Finally, after literally years of telling my friends how I planned to quit my high-pressure job to teach English and study Chinese, I've finally done it! It's a good thing too, because I was getting sick of hearing myself say it. It's a resolution that I just haven't been able to keep until now.
I really wanted to enroll in a university program, like at National Taiwan Normal University (commonly known as "Shida") or at Chinese Culture University. The problem was that their class terms last 3 months, while the English classes I teach change every 2 months. I was worried that my fluctuating work schedule would interfere with my Chinese studies.
In the end, I opted to go with a tutor at a private language school near Chiang Kai-shek Memorial Hall. Although it costs more, I have more flexibility to reschedule classes if something comes up at work. At a university, I'd have to follow their timetable.
My teacher is also able to tailor lessons to suit me. Our first few classes didn't go so well, because she had trouble getting a grasp of what my Chinese fluency was. She thought my vocabulary and listening comprehension were quite good, which made her think I was more advanced than I really was. I've never studied reading and writing, so I'm a complete novice in those areas. Finally, she figured that she can move faster on teaching speaking, using only Chinese. For teaching writing, she goes slower and uses English more frequently.
I supplement my lessons by doing language exchanges. This is when you and a local meet at a casual place like a coffee shop to help each other learn a language. I actually don't think this is a good idea for a total beginner, because you simply won't be equipped to handle even the most basic conversation in Chinese. It'd be better to spend the first few months trying to build up your vocabulary and learning useful sentence patterns before doing a language exchange.
To keep a language exchange from veering off too much into a conversation in English, I like to bring a notebook with words and sentences that my LE partner can translate. Writing things down in English also helps my LE partner, as many times it's easier for them to understand a word by reading it instead of hearing it. Most non-native English learners have studied reading and writing in English, but not speaking.
Just before meeting for a language exchange, I like to write down a list of words about a particular topic that I want to be able to talk about in Chinese. There's a lot of cool things about the language that you'll never learn in class.
My greatest treasure was a notebook of slang I built up after doing a year of language exchanges in China. Examples: "Yellow movie" means porno movie and "vase" means bimbo. One thing I noticed is how Chinese use animals to refer to bad people. A "color wolf" is a dirty old pervert, a "snake woman" is a femme fatale, and a "yellow bull" is a scalper who charges exorbitant prices for train or concert tickets.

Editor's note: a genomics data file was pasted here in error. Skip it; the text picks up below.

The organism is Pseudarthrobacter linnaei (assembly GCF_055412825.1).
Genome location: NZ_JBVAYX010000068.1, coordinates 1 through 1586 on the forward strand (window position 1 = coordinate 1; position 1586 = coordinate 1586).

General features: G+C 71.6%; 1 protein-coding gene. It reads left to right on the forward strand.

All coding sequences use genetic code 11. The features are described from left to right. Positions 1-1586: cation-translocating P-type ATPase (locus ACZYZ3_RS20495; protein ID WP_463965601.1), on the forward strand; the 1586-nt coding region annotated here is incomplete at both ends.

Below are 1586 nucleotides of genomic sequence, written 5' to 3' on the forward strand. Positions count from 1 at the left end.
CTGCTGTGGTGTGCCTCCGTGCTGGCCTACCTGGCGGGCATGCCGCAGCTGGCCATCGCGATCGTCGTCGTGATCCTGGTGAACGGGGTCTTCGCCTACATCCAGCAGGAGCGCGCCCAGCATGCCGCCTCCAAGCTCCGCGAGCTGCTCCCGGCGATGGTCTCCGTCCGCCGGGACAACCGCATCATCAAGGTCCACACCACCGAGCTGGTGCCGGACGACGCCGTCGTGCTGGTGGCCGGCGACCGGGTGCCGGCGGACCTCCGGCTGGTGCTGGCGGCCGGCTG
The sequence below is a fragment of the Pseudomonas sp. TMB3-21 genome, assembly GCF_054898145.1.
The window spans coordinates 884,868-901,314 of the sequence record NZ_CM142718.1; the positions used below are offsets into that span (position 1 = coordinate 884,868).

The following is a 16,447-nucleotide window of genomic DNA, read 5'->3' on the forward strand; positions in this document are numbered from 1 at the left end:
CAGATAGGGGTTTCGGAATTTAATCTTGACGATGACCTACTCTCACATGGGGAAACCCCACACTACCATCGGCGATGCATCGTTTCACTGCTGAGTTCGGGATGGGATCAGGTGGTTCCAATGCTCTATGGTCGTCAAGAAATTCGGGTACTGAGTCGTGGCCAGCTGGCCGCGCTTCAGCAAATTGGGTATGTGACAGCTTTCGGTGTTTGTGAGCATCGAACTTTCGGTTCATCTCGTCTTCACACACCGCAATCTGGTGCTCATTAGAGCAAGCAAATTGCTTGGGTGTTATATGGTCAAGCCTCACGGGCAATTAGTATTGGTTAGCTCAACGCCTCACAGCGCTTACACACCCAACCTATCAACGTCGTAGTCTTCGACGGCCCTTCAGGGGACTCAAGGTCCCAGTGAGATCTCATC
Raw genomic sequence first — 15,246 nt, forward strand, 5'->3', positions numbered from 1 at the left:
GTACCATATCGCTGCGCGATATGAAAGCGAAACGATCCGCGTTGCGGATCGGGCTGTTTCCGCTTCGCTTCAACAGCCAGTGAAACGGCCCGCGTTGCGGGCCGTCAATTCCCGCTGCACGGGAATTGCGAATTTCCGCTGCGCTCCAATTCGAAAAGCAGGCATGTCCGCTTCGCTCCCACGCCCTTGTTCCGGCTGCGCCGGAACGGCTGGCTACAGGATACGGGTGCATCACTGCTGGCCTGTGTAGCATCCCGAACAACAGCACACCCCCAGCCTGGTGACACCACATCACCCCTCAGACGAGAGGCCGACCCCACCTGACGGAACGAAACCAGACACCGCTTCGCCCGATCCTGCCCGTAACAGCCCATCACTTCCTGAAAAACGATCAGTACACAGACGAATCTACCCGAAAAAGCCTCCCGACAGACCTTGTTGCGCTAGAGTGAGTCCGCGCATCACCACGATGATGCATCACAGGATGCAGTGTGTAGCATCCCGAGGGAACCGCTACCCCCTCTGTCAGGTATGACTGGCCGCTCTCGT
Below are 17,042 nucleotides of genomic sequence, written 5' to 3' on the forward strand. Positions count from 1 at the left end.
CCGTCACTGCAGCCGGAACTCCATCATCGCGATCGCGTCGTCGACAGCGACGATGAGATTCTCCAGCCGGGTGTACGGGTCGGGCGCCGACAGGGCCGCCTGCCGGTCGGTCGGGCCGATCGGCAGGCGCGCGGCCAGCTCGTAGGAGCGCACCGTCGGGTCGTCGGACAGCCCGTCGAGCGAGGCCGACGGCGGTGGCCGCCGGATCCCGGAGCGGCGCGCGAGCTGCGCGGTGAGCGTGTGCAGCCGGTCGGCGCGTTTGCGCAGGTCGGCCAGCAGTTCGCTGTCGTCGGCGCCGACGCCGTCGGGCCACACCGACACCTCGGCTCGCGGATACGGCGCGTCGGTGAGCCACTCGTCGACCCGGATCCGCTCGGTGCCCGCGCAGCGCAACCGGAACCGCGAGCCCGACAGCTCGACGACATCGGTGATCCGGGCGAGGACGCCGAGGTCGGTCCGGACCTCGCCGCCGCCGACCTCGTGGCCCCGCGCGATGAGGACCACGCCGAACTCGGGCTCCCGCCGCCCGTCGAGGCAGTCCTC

Ideally, a language exchange partner should be able to speak enough English to explain something to you, but not so much English that they can easily carry a full conversation. It's too easy to lapse back into English. This is hard for me to find in Taipei, since it tends to draw the best and brightest from around the island.
My other problem is that I have a hard time concentrating on studying the language during my LEs. It's too easy to get distracted. Consider some of my LE partners:
Appendix: My Chinese books
Far East Everyday Chinese--virtually all universities and language schools use the Practical Audio Visual Chinese books published by Shida. I've heard they're too dense with grammar and the words are outdated.
The Far East books are very practical in daily life. From the first lesson, you're already learning to ask how much something costs, which is much more practical than learning how to introduce yourself.
An Easy Approach to Chinese--The Chinese book I used in Shanghai. I didn't like the textbook my teacher was going to use, so I went to the Foreign Languages Bookstore on Fuzhou Rd. After sifting through a lot of books, I chose this one because it focused on speaking and didn't teach Chinese characters. At the time, I wanted to learn the language for survival, not literacy.
A Guide to Proper Usage of Spoken Chinese--This is a handy decoder for Chinese grammar. There's often two or more very similar ways of saying something in Chinese, but they're different enough to cause confusion. This book explains Chinese grammar in a very clear, simple style.
Everyday Chinese for Travelers--Also published by the Far East Book Co., this is by far the best Chinese phrasebook I've ever seen. Page after page of useful vocabulary and phrases.
This book is my cheat sheet when I need more vocabulary to do my Chinese homework. The only downsides are that it focuses on Chinese as spoken in Taiwan rather than China, and uses traditional Chinese characters instead of simplified.